Russell was one of 33 Boy Scouts, in company with Scout Executive O’Toole, and three scout masters, went for a hike to that part of the county. At 11 P.M. that night, parties which had been dragging the river all afternoon for more than a mile below the place where the tragedy occurred, gave up the search until the next morning.

Eye witnesses of the tragedy said that the boy crawled out on a rotten log, which extended from the bank to a little island in the river. The log broke, precipitating him into the water, which at that point was very swift and treacherous. William High of Troop No.3, made a heroic attempt to rescue the lad, plunging into the icy water and starting toward the shore with him. However, Russell panicked and grabbed young High in a strangle hold around the neck and it was necessary for the would-be rescuer to release him. High quickly made another attempt to assist the drowning boy, but with like results.

At this point, one of the scout masters plunged into the water a little further down the stream, but when the body passed that point, it was not visible and did not appear again until some 50 yards further down. It sunk almost immediately and was not seen again.

Searching parties, including several Shawnee firemen, dragged the river all afternoon, and over 100 sticks of dynamite were exploded at various points to raise the body.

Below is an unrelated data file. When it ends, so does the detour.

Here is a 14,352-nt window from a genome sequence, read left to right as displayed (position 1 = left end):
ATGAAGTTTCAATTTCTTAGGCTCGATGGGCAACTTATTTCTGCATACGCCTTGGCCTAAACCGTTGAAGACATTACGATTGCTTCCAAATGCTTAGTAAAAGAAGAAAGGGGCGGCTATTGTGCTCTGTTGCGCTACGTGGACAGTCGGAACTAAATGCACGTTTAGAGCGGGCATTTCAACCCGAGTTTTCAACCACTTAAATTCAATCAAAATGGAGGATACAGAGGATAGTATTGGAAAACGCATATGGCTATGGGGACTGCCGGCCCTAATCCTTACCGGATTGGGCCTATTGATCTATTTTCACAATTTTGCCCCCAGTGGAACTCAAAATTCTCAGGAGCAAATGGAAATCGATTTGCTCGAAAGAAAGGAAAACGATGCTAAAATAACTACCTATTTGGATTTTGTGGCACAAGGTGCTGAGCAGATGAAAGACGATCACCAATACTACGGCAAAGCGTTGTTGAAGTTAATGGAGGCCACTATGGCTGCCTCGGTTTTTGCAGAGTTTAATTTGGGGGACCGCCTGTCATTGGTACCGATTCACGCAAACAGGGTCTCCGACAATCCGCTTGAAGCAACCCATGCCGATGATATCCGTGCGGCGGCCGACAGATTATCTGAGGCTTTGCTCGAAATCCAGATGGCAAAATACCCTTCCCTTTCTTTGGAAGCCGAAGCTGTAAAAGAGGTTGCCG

The Shawnee High School football team suffered through another hard season in 1920, finishing the season with only two wins. Under first-year coach, Hugh McDermott, the team competed in almost every game, but fell a little short in most cases.

The season opened with a 20-14 loss to Henryetta, and then a close loss to the McAlester Buffaloes, 13-12. However, next they hosted Enid and pulled off an impressive 21-7 victory. Things started to look good with a 0-0 tie the next week against powerful Norman. Another tough loss at Oklahoma City by a score of 16-0 did not discourage the locals. Especially the next week when they destroyed Pauls Valley, 46-7.

The momentum continued the next week against perennial power Tulsa High School with a 7-7 tie. However, Shawnee failed to score in its final three games, losing to Sapulpa, 49-0; tied Okmulgee 0-0; and finished up with a 40-0 loss to Lamont. The season record ended at (2-5-3). The season raised the all-time mark for Shawnee High School football to (46-47-12).

(These stories and hundreds more appear in the first volume of Shawnee history, entitled: “REDBUD CITY: SHAWNEE, THE EARLY YEARS, 1830-1929.” It can be purchased by calling Clyde Wooldridge at (918) 470-3728, or by visiting the Pottawatomie County Historical Society at the old Santa Fe Depot. It can be purchased for $35. Volume two, “1930-1949,” is also available for $30. They may be obtained as a package for $60. Volume three, “REDBUD CITY: SHAWNEE, THE MIDDLE YEARS, 1950-1969,” is coming during the late summer or early fall. All three volumes are slightly over 400 pages with hundreds of photos and illustrations. They are fully-indexed, making it easy to look up individuals or places of business. Volumes four and five are scheduled in the next two to three years, bring the history up to the current time of publication.)

Clyde Wooldridge is a local historian.